Thursday, 10 April 2014

A Cry for Sanity

That sure looks like the image of a guy who just struck out, doesn't it?

Now, I'll not be the first to mention that Ryan Goins is on this team thanks in large part (whole part?) to his defense, and that we aren't supposed to expect him to do much hitting, if any.  We knew he couldn't hit, and that he was going to strike out at an outrageous clip, provide no walks, no steals, and relatively few quality plate appearances.  We didn't necessarily agree with it, but we knew what was coming.

I also know that we're 9 games in to the season, which amounts to 20 plate appearances for Goins, and that probably 18 of them have been utter garbage. Those 20 plate appearances amount to about 60 innings defensively, which certainly haven't been bad, especially given that he can fill in admirably at SS, along with playing a pretty good 2B.

Goins has been getting pinch-hit for late, or has been stuck in to games as a defensive replacement quite a bit so far over the first 9 games (you're looking at the "Inngs" tab to show what innings he's played in each game), so it's not like the Jays aren't already well aware that Goins should be batting is little as possible.

I don't think I've said anything yet that nobody knows, so maybe I'll just say what we're all thinking: send Goins down to the minors, and do it now.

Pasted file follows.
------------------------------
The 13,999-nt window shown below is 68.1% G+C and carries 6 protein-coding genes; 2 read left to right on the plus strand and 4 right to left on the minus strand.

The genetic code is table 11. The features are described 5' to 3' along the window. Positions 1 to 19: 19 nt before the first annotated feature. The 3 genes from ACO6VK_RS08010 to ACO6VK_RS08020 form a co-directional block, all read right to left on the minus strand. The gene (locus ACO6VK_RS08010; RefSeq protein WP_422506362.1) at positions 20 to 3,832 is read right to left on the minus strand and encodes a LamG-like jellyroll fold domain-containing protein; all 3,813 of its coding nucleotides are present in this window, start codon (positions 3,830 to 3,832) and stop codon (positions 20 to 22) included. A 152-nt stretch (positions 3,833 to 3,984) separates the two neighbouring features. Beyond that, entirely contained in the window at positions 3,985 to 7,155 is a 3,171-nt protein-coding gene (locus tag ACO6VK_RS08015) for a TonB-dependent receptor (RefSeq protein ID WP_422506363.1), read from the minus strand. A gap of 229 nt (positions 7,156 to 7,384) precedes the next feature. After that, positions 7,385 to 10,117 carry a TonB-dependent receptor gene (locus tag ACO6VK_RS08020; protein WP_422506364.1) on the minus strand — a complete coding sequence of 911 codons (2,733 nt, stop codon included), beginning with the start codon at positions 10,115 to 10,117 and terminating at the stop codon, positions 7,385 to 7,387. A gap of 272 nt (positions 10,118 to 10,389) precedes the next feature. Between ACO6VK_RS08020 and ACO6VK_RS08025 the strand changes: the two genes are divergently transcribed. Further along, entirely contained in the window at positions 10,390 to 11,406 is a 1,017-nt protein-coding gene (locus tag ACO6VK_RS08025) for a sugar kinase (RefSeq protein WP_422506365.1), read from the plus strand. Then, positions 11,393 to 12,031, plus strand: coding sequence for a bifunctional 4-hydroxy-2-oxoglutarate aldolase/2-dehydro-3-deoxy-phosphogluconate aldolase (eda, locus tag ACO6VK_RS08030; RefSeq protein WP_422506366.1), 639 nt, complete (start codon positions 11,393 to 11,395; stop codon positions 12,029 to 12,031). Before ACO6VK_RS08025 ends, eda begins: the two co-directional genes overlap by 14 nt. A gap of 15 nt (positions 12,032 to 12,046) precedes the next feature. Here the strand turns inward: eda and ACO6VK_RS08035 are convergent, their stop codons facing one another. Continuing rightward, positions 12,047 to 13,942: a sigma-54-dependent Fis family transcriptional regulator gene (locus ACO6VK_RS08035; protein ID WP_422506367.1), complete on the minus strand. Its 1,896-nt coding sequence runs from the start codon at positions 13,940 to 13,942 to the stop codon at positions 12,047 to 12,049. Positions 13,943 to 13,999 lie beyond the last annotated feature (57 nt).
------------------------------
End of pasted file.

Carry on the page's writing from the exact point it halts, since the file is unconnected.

I realize that we're dealing with a really small sample here, but Maicer Izturis seems completely reborn.  I don't expect him to continue slashing .455/.500/.500, but I would expect something a bit closer to his .270/.332/.373 career batting line than what he did last year, even if he is on the decline part of his career.  His fielding should also improve from the -18.5 he put up last year according to Fangraphs.  He's no longer a good player (was he ever good?), but if there's anything that we can draw from a 9 game sample, it's that he's also not the worst player in baseball.  That's a role reserved for Ryan Goins, I guess.

Beyond Izturis, Jonathan Diaz is certainly making the most of his first real look in the bigs.  He's not hitting the cover off the ball, but he's at least not flailing away at everything in sight.  Diaz is definitely a defense-first kind of guy, but he's also walking at a 10% clip.  Again, it's only 19 plate appearances, but (1) walk-rate is one of the first stats to stabilize, at around 120 plate appearances, and (2) Diaz has a career 13.9% walk-rate over 3000+ minor league plate appearances.  I'd say 10% in the bigs is a bit ambitious, but something close to that isn't outrageous.  Goins, to compare, has a 7.8% walk-rate over 2100+ PA's in the minors, and a 2.3% walk-rate over 141 MLB appearances.  Again, walk-rate tends to stabilize around 120 PA's.

Diaz isn't a bad fielder either-- he's playing shortstop, after all, and seems to be doing a reasonable job over a pretty small sample.  Given that, I don't think we're really missing all that much by sending Goins down, are we?  Especially if it's Munenori Kawasaki coming up the other way?  Imagine the standing O's and the walks.

Of all the middle infielders on the big league roster right now, Goins is playing the worst baseball by far.  We're (apparently) about a week shy of having Jose Reyes back, which obviously leaves enough room for two of Izturis, Goins, and Diaz.  Diaz has outplayed Goins badly so far, and I'm sure he's good enough to figure out 2B, especially in a reserve role.  Let Goins figure out how to hit AAA pitching, and if he can't do that, then he certainly shouldn't be in the majors, glove be damned.